The criminal trials of six officers implicated in the death of Freddie Gray haven’t come close to beginning, but the city of Baltimore has already agreed to pay Gray’s family $6.4 million to settle any civil claims in his death.
In April, the 25-year-old black man was fatally injured in police custody—after Gray was arrested under questionable circumstances, his spinal cord was severed as he rode in a police van, and he died a week later. It’s not unusual for a civil settlement to come separately from criminal trials, and Baltimore Mayor Stephanie Rawlings-Blake, whose office announced the agreement, said in a statement that the settlement aimed to avoid litigation that would be lengthy and painful for both the Gray family and the city, where longstanding racial tensions with the police were dramatically exposed in the days after Gray’s death.
"The proposed settlement agreement going before the Board of Estimates should not be interpreted as a judgment on the guilt or innocence of the officers facing trial," Rawlings-Blake said. "This settlement is being proposed solely because it is in the best interest of the city, and avoids costly and protracted litigation that would only make it more difficult for our city to heal and potentially cost taxpayers many millions more in damages."
The Baltimore Sun calls the payout “extraordinary,” noting that it is “larger than the total of the more than 120 other lawsuits brought against the police department for alleged brutality and misconduct since 2011.”
But it is only the scale that is remarkable. Baltimore taxpayers have repeatedly been forced to cover the cost of their police department’s unwarranted violence against civilians. The city paid $5.7 million in brutality settlements over that period. As my colleague Conor Friedersdorf remarked in April,
as huge as that figure is, the more staggering number in the article is this one: "Over the past four years, more than 100 people have won court judgments or settlements related to allegations of brutality and civil-rights violations." What tiny percentage of the unjustly beaten win formal legal judgments?
The settlement shouldn’t have much bearing on the outcome of the criminal case. Even setting aside Rawlings-Blake’s caution that there was no admission of guilt, the settlement would almost certainly be inadmissible in the trial, David Jaros, an associate professor at the University of Baltimore School of Law, noted in an email.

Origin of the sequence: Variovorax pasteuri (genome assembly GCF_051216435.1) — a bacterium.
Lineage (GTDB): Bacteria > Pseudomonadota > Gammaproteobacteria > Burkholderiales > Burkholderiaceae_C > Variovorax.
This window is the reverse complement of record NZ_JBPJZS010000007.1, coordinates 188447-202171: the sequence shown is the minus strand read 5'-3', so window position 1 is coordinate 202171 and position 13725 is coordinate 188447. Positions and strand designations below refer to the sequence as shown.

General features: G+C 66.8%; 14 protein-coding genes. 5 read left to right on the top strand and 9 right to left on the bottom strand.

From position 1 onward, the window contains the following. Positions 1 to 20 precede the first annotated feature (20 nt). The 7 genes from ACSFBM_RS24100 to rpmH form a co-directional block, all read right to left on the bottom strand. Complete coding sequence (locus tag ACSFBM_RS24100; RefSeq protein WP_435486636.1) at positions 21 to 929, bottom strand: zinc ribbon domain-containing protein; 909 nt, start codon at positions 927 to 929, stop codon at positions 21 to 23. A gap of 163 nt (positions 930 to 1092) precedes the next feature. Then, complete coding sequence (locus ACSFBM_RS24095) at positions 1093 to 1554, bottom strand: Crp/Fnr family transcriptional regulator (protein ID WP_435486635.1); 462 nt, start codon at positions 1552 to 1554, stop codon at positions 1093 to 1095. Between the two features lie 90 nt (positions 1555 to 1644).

Hearings over that case are ongoing. Last week, a judge rejected a request by defense attorneys to have State’s Attorney Marilyn Mosby removed from the case, but he granted them a request to have the six officers tried separately, rather than in a pair and a group of four, as Mosby had intended. This Thursday, a hearing will be held on a defense request to move the trial from Baltimore, where the officers’ lawyers say their clients can’t get a fair hearing. Jaros said defense lawyers could conceivably argue in that hearing that the news of the civil settlement would further affect the jury pool.
The Gray family’s attorney has not commented on the settlement.
The size of the settlement reflects both the horror of Gray’s death and the magnitude of the problem for the city. No settlement can make a family whole after a death, but Gray's own life provides a cautionary tale about the intersection between entrenched poverty and payouts, as The Washington Post’s Terrence McCoy has demonstrated in detail. Gray was a victim of lead poisoning, a widespread problem in aging, poorly maintained buildings in poor neighborhoods in Baltimore. Lead is strongly connected to development and educational struggles and higher crime rates. Gray and his family received hundreds of thousands of dollars in a settlement. But financing companies scouted and convinced Gray and many other victims—some of whom are almost illiterate—to sell their stakes in exchange for an immediate but much smaller infusion of cash. “They sucker you in . . . They didn’t know they were giving up so much for so little,” Gray’s stepfather told the Post. In an environment of desperate poverty, huge infusions of cash can’t always offer stability.